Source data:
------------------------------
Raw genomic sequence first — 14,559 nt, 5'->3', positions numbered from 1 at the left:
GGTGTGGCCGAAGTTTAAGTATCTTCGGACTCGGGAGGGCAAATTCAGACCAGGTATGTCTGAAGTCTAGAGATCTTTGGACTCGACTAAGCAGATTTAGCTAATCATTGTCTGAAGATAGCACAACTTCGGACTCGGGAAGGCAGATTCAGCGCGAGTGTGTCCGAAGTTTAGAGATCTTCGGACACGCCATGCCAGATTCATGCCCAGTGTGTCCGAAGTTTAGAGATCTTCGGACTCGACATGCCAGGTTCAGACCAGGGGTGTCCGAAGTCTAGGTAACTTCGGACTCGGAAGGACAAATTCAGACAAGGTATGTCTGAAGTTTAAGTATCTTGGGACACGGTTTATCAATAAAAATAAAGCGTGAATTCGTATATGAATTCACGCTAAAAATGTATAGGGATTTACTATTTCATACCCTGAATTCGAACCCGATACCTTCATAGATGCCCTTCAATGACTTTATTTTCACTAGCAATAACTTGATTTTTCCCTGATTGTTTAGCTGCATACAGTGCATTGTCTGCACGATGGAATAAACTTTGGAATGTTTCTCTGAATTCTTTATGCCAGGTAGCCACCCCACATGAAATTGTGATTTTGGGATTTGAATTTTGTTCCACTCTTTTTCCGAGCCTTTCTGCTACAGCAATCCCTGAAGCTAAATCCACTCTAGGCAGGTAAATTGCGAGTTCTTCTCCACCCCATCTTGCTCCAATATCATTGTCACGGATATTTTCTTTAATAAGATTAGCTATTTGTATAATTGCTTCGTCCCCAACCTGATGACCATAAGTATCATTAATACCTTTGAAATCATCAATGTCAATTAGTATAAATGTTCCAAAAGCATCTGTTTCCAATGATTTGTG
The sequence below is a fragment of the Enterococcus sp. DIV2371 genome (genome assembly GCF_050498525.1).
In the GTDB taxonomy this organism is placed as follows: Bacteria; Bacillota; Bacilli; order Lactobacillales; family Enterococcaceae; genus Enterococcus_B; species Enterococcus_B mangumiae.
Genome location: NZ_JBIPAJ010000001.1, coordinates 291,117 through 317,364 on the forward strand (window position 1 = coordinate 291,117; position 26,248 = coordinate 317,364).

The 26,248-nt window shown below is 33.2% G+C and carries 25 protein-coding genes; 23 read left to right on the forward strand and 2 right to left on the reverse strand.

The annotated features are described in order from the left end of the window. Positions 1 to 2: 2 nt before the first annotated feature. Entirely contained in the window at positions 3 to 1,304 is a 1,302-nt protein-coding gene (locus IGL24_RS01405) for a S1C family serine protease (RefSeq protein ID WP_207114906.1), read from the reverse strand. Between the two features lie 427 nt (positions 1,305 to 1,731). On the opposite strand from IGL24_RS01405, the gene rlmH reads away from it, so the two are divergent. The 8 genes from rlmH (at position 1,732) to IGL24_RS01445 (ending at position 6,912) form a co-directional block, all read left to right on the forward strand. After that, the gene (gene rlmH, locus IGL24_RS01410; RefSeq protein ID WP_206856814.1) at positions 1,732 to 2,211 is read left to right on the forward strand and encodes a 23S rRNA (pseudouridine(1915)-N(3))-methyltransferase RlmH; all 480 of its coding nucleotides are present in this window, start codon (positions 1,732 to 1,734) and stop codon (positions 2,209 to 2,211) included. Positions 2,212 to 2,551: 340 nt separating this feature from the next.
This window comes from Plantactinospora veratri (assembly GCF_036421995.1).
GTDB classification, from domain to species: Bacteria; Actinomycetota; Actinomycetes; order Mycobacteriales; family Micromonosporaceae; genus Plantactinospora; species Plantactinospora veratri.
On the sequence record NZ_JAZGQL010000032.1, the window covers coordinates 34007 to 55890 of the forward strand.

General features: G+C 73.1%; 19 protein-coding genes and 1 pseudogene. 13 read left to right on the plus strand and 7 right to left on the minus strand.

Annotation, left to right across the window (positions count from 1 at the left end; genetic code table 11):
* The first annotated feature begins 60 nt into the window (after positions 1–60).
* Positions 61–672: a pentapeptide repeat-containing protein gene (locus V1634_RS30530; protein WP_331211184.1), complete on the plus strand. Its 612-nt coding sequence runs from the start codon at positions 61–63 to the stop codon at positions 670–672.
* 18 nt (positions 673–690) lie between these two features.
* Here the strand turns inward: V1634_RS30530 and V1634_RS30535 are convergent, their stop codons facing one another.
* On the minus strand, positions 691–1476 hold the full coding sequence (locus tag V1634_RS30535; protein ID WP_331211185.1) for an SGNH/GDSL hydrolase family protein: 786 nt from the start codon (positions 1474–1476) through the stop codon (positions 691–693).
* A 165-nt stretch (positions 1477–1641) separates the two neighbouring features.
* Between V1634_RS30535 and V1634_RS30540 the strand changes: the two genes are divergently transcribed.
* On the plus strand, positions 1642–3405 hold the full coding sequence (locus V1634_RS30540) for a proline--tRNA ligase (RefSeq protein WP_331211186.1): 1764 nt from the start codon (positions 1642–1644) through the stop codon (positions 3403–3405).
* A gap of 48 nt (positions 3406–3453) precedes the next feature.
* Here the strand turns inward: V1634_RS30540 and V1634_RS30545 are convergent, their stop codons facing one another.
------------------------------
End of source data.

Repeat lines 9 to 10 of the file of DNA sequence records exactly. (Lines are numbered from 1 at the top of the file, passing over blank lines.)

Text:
GTDB classification, from domain to species: Bacteria; Actinomycetota; Actinomycetes; order Mycobacteriales; family Micromonosporaceae; genus Plantactinospora; species Plantactinospora veratri.
On the sequence record NZ_JAZGQL010000032.1, the window covers coordinates 34007 to 55890 of the forward strand.